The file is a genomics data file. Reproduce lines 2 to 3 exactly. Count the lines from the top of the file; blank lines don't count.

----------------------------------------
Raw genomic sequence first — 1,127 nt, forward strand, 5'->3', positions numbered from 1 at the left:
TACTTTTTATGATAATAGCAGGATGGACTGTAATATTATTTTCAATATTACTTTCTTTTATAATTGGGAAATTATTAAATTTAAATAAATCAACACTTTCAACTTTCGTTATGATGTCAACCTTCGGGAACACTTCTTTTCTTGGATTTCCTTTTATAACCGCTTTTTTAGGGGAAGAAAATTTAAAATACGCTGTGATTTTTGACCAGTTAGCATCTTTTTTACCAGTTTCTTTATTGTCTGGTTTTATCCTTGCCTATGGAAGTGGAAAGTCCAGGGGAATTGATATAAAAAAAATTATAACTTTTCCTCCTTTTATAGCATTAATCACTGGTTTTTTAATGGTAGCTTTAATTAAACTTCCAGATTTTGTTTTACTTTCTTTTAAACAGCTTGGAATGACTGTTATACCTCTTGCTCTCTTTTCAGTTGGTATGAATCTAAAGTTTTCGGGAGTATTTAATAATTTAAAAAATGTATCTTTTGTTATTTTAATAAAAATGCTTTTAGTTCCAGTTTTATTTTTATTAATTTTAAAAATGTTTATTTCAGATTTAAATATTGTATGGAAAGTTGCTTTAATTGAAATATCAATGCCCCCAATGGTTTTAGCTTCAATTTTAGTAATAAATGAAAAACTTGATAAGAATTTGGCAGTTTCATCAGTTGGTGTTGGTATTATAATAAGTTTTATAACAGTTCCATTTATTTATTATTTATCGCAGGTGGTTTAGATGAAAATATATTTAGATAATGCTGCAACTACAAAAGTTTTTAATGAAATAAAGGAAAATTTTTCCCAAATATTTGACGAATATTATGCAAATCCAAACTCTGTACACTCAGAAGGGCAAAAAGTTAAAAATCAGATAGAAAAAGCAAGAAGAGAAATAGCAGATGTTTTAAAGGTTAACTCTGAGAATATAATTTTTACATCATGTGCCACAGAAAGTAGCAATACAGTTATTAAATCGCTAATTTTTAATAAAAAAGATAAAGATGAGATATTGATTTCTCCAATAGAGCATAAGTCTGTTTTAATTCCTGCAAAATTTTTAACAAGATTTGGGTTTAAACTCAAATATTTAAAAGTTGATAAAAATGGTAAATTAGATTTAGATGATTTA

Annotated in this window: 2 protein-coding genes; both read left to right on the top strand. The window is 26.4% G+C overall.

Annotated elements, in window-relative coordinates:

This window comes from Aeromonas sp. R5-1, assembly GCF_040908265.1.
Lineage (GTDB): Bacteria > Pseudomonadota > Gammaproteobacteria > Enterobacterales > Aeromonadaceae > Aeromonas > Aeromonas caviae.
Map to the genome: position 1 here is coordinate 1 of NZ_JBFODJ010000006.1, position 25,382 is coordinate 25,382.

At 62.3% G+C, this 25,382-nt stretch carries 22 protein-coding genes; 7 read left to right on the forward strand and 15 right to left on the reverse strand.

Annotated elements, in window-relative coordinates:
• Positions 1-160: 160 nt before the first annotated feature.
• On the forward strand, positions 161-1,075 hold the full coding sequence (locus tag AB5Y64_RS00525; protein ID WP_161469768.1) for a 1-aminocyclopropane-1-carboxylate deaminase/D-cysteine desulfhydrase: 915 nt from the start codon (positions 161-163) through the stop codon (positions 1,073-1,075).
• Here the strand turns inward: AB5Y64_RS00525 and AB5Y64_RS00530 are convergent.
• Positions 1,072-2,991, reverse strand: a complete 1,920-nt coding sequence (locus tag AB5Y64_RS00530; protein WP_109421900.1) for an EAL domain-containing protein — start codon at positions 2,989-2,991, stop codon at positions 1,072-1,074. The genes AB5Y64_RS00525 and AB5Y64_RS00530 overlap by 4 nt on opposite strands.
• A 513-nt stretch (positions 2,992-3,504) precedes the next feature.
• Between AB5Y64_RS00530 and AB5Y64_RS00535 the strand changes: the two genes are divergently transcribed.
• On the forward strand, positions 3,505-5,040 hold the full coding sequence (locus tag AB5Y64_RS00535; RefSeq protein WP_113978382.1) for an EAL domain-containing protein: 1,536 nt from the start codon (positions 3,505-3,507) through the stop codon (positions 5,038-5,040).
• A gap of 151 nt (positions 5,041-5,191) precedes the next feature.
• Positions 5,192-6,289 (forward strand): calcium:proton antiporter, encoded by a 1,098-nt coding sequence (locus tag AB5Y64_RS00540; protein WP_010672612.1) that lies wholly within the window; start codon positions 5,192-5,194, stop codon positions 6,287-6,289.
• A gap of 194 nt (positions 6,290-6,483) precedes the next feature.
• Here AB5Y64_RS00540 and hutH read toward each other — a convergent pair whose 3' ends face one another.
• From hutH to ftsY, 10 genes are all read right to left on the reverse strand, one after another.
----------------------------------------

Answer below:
TACTTTTTATGATAATAGCAGGATGGACTGTAATATTATTTTCAATATTACTTTCTTTTATAATTGGGAAATTATTAAATTTAAATAAATCAACACTTTCAACTTTCGTTATGATGTCAACCTTCGGGAACACTTCTTTTCTTGGATTTCCTTTTATAACCGCTTTTTTAGGGGAAGAAAATTTAAAATACGCTGTGATTTTTGACCAGTTAGCATCTTTTTTACCAGTTTCTTTATTGTCTGGTTTTATCCTTGCCTATGGAAGTGGAAAGTCCAGGGGAATTGATATAAAAAAAATTATAACTTTTCCTCCTTTTATAGCATTAATCACTGGTTTTTTAATGGTAGCTTTAATTAAACTTCCAGATTTTGTTTTACTTTCTTTTAAACAGCTTGGAATGACTGTTATACCTCTTGCTCTCTTTTCAGTTGGTATGAATCTAAAGTTTTCGGGAGTATTTAATAATTTAAAAAATGTATCTTTTGTTATTTTAATAAAAATGCTTTTAGTTCCAGTTTTATTTTTATTAATTTTAAAAATGTTTATTTCAGATTTAAATATTGTATGGAAAGTTGCTTTAATTGAAATATCAATGCCCCCAATGGTTTTAGCTTCAATTTTAGTAATAAATGAAAAACTTGATAAGAATTTGGCAGTTTCATCAGTTGGTGTTGGTATTATAATAAGTTTTATAACAGTTCCATTTATTTATTATTTATCGCAGGTGGTTTAGATGAAAATATATTTAGATAATGCTGCAACTACAAAAGTTTTTAATGAAATAAAGGAAAATTTTTCCCAAATATTTGACGAATATTATGCAAATCCAAACTCTGTACACTCAGAAGGGCAAAAAGTTAAAAATCAGATAGAAAAAGCAAGAAGAGAAATAGCAGATGTTTTAAAGGTTAACTCTGAGAATATAATTTTTACATCATGTGCCACAGAAAGTAGCAATACAGTTATTAAATCGCTAATTTTTAATAAAAAAGATAAAGATGAGATATTGATTTCTCCAATAGAGCATAAGTCTGTTTTAATTCCTGCAAAATTTTTAACAAGATTTGGGTTTAAACTCAAATATTTAAAAGTTGATAAAAATGGTAAATTAGATTTAGATGATTTA

Annotated in this window: 2 protein-coding genes; both read left to right on the top strand. The window is 26.4% G+C overall.